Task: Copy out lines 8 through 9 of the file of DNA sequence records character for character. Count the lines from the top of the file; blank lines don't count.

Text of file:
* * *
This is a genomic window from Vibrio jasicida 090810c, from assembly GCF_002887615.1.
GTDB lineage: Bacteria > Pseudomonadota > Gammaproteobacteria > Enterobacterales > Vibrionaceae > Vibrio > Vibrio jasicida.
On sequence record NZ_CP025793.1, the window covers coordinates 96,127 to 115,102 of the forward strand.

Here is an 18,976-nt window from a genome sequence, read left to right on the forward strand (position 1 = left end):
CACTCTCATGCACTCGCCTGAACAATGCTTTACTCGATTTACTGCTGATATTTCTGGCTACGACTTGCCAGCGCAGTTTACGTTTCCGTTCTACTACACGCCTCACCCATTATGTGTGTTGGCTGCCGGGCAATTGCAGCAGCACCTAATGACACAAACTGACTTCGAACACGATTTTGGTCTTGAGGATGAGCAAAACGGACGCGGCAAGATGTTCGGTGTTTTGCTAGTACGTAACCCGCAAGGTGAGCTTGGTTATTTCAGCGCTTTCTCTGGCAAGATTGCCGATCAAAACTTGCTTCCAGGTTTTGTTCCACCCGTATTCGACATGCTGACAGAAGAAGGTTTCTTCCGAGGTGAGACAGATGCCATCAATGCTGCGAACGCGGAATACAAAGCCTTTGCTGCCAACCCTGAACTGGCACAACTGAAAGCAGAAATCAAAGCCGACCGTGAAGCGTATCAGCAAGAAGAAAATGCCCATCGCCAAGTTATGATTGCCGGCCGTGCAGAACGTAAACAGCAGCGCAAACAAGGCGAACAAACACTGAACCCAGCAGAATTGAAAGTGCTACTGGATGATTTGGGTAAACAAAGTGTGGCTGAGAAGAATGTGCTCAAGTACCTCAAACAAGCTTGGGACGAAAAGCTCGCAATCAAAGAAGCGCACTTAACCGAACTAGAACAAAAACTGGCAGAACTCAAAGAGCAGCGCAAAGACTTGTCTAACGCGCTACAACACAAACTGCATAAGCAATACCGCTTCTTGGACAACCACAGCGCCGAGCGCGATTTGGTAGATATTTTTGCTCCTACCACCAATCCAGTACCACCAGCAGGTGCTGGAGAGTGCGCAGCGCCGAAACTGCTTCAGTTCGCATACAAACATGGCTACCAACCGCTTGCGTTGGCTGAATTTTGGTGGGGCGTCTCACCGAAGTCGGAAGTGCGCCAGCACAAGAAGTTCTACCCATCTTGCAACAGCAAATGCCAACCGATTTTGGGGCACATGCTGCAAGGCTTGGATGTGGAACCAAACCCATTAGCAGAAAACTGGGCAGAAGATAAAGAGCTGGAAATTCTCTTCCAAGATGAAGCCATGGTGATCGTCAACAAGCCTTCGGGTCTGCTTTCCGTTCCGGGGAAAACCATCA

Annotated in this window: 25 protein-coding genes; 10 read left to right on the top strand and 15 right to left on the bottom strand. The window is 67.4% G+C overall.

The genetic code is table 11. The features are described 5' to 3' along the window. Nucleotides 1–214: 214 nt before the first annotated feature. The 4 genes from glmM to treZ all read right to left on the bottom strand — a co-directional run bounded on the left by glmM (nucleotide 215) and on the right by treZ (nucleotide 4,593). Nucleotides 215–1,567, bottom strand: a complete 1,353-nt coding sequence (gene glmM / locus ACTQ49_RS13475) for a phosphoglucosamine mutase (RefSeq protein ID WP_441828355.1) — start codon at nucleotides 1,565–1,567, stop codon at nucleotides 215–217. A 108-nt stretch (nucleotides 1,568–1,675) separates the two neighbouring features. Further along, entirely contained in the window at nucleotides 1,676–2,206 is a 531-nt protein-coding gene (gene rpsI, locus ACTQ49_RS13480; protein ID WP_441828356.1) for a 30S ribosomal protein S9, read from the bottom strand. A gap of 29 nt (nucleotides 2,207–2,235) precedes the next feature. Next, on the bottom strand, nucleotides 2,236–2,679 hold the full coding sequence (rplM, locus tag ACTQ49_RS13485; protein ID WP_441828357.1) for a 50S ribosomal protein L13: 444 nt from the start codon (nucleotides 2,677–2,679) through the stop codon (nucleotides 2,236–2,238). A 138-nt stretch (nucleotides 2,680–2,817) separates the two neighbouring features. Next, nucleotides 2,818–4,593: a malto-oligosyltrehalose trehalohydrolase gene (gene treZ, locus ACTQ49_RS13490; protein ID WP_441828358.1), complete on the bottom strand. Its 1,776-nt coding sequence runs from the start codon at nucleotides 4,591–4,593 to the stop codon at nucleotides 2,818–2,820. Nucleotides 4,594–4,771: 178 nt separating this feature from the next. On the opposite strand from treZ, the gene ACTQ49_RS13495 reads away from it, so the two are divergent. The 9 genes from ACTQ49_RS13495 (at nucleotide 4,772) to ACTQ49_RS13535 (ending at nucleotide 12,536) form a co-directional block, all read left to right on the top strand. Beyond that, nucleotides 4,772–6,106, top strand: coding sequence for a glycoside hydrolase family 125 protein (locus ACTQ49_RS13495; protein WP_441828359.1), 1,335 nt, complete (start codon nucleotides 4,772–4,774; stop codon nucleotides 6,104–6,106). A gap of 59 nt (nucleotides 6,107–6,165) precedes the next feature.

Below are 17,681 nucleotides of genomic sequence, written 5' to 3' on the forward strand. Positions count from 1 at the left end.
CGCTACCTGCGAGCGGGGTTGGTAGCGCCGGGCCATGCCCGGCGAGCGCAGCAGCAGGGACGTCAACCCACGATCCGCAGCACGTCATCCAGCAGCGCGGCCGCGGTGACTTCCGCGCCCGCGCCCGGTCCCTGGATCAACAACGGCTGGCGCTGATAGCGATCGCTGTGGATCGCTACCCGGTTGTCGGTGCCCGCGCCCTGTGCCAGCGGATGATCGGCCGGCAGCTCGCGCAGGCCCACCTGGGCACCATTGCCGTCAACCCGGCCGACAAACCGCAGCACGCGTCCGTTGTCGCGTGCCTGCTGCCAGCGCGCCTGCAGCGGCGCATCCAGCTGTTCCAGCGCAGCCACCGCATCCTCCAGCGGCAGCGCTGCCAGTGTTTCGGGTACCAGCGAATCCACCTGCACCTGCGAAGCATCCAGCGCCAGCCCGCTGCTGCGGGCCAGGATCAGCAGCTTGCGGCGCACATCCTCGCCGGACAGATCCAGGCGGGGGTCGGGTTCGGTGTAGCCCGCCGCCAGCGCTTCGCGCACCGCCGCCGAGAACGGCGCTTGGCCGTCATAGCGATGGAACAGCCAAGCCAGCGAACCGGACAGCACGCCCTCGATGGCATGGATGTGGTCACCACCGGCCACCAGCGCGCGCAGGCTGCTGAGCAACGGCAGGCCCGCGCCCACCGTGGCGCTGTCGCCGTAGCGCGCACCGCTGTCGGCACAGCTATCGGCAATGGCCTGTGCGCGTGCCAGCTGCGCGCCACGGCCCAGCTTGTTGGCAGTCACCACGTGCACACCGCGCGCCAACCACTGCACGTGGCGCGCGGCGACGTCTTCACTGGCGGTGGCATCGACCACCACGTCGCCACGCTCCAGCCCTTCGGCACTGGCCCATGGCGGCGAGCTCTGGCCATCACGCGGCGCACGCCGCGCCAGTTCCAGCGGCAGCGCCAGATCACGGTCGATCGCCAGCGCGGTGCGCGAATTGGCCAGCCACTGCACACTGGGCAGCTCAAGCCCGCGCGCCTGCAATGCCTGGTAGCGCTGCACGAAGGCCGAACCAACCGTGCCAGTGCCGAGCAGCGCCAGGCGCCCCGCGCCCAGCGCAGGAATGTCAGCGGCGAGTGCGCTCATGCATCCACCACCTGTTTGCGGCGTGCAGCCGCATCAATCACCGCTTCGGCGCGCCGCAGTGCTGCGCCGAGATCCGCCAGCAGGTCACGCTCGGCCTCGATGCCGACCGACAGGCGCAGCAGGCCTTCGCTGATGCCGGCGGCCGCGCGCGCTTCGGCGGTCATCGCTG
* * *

Below are 17,681 nucleotides of genomic sequence, written 5' to 3' on the forward strand. Positions count from 1 at the left end.
CGCTACCTGCGAGCGGGGTTGGTAGCGCCGGGCCATGCCCGGCGAGCGCAGCAGCAGGGACGTCAACCCACGATCCGCAGCACGTCATCCAGCAGCGCGGCCGCGGTGACTTCCGCGCCCGCGCCCGGTCCCTGGATCAACAACGGCTGGCGCTGATAGCGATCGCTGTGGATCGCTACCCGGTTGTCGGTGCCCGCGCCCTGTGCCAGCGGATGATCGGCCGGCAGCTCGCGCAGGCCCACCTGGGCACCATTGCCGTCAACCCGGCCGACAAACCGCAGCACGCGTCCGTTGTCGCGTGCCTGCTGCCAGCGCGCCTGCAGCGGCGCATCCAGCTGTTCCAGCGCAGCCACCGCATCCTCCAGCGGCAGCGCTGCCAGTGTTTCGGGTACCAGCGAATCCACCTGCACCTGCGAAGCATCCAGCGCCAGCCCGCTGCTGCGGGCCAGGATCAGCAGCTTGCGGCGCACATCCTCGCCGGACAGATCCAGGCGGGGGTCGGGTTCGGTGTAGCCCGCCGCCAGCGCTTCGCGCACCGCCGCCGAGAACGGCGCTTGGCCGTCATAGCGATGGAACAGCCAAGCCAGCGAACCGGACAGCACGCCCTCGATGGCATGGATGTGGTCACCACCGGCCACCAGCGCGCGCAGGCTGCTGAGCAACGGCAGGCCCGCGCCCACCGTGGCGCTGTCGCCGTAGCGCGCACCGCTGTCGGCACAGCTATCGGCAATGGCCTGTGCGCGTGCCAGCTGCGCGCCACGGCCCAGCTTGTTGGCAGTCACCACGTGCACACCGCGCGCCAACCACTGCACGTGGCGCGCGGCGACGTCTTCACTGGCGGTGGCATCGACCACCACGTCGCCACGCTCCAGCCCTTCGGCACTGGCCCATGGCGGCGAGCTCTGGCCATCACGCGGCGCACGCCGCGCCAGTTCCAGCGGCAGCGCCAGATCACGGTCGATCGCCAGCGCGGTGCGCGAATTGGCCAGCCACTGCACACTGGGCAGCTCAAGCCCGCGCGCCTGCAATGCCTGGTAGCGCTGCACGAAGGCCGAACCAACCGTGCCAGTGCCGAGCAGCGCCAGGCGCCCCGCGCCCAGCGCAGGAATGTCAGCGGCGAGTGCGCTCATGCATCCACCACCTGTTTGCGGCGTGCAGCCGCATCAATCACCGCTTCGGCGCGCCGCAGTGCTGCGCCGAGATCCGCCAGCAGGTCACGCTCGGCCTCGATGCCGACCGACAGGCGCAGCAGGCCTTCGCTGATGCCGGCGGCCGCGCGCGCTTCGGCGGTCATCGCTG